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Ninth Army ; as a result of the disruption to the chain of command during the Battle of the Bulge and as reinforcement for the drive to the Rhine, Operations Veritable and Grenade. Ninth Army again and the U. After the German surrender, 21st Army Group was converted into the headquarters for the British zone of occupation in Germany.
The BEF that was sent to France after the declaration of war consisted, initially, of , men in two army corps each of two infantry divisions.
Due to the new arrivals some exchanging of Regular and Territorial units was considered necessary and took place, in an attempt to strengthen the Territorial divisions. In April, more reinforcements arrived of two further Territorial divisions. A further three Territorial divisions, all 2nd Line and poorly trained and without their supporting artillery, engineer and signals units, arrived later in the same month. They were the 12th Eastern , 23rd Northumbrian and 46th Infantry Divisions and had been sent to France on labour duties.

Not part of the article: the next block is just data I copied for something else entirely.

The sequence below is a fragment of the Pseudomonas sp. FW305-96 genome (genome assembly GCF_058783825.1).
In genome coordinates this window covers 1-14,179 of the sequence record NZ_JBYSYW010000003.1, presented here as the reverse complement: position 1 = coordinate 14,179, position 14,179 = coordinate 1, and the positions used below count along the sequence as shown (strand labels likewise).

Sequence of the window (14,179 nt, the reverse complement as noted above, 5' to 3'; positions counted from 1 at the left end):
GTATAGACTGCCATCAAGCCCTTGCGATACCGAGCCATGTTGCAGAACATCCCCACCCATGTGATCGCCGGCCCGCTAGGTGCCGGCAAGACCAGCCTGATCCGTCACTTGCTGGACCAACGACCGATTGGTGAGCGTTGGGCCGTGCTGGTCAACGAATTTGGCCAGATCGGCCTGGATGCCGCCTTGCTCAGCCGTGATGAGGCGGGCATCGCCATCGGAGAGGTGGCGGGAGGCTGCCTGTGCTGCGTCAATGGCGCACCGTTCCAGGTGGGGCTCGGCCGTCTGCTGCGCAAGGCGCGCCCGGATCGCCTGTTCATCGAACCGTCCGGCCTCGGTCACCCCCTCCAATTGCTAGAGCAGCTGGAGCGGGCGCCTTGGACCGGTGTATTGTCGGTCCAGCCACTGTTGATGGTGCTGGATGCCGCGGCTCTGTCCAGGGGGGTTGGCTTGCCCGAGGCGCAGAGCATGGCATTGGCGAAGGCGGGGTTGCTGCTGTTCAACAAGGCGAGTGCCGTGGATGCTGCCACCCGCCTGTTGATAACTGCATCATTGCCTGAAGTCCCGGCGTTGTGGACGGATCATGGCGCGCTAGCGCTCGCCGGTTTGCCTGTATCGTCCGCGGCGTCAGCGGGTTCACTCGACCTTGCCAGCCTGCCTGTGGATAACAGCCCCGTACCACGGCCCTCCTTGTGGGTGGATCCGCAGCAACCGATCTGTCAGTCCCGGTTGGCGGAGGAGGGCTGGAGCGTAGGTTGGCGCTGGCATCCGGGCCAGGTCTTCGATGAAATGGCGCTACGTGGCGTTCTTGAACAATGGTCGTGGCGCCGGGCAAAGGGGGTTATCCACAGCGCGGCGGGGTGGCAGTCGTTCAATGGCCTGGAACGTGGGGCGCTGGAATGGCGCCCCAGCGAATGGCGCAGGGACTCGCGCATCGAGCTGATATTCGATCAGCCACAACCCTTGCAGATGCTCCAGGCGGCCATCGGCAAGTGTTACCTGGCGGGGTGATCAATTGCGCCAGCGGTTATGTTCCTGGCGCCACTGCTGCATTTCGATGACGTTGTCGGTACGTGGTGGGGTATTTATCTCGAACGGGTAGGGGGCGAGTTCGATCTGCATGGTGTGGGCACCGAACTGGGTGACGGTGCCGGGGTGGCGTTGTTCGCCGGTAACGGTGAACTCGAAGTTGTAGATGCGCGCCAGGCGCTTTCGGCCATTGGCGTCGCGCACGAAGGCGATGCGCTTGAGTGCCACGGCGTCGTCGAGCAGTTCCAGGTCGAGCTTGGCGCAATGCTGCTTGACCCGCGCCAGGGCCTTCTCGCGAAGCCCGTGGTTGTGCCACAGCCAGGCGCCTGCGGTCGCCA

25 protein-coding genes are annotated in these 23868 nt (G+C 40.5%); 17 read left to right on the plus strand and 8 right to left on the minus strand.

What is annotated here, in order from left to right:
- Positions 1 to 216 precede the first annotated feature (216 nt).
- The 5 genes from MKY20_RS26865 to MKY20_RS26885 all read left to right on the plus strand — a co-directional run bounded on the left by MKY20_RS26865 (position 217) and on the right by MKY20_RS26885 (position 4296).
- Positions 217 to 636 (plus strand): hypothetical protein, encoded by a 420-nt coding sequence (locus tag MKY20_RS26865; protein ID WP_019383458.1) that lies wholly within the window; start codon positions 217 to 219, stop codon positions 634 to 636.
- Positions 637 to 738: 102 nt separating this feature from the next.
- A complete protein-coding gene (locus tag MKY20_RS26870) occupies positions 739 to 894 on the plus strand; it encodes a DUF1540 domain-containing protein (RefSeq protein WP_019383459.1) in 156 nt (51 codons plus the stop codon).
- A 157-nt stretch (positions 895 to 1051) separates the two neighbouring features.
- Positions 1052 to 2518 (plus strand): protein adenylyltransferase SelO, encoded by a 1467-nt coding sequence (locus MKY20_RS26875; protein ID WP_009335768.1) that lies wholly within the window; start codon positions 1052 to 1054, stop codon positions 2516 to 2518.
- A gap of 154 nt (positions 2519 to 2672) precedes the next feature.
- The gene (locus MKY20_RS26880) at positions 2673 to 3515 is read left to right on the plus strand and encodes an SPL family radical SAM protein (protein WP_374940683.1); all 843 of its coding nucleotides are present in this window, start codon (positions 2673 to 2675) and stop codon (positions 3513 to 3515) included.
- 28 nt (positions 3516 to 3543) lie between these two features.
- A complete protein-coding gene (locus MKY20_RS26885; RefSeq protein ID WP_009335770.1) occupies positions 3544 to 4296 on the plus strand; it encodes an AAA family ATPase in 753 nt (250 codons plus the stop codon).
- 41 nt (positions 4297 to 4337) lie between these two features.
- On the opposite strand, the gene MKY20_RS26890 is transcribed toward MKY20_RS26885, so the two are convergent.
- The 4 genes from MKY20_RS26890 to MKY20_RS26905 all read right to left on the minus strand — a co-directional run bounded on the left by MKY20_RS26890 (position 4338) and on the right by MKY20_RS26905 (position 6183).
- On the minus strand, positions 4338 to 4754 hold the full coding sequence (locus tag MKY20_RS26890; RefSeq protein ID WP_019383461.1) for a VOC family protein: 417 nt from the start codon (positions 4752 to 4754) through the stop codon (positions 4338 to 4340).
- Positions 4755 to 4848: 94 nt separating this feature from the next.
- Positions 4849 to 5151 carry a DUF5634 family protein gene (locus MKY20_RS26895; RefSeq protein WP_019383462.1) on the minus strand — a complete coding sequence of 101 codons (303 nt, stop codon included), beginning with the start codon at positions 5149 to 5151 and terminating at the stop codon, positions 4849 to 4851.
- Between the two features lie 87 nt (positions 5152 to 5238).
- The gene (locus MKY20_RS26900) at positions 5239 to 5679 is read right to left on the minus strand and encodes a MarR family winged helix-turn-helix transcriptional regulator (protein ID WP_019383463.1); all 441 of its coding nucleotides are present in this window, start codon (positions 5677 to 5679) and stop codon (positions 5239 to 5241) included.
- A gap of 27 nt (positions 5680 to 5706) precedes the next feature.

In May, elements of the 1st Armoured Division also arrived.
The occupation of Norway led to a possible German presence in Iceland, this along with the island's strategic importance, alarmed the British. The British were defeated after a brief campaign when faced with the Italian force of 23 colonial battalions in five brigades. Operation Compass was a success and the Western Desert Force advanced across Libya capturing Cyrenaica , , Italian soldiers, hundreds of tanks and artillery pieces and more than 1, aircraft with very few casualties of their own.
Its objectives were to recapture the Halfaya Pass, drive the enemy from the Sollum and Capuzzo areas, and deplete Rommel's forces.
A secondary objective was to advance towards Tobruk, although only as far as supplies would allow, and without risking the force committed to the operation. However the operation was inconclusive and only succeeded in retaking the Halfaya Pass. Battleaxe was also a failure, and with the British forces defeated, Churchill wanted a change in command, so Wavell exchanged places with General Claude Auchinleck, as Commander-in-Chief, India.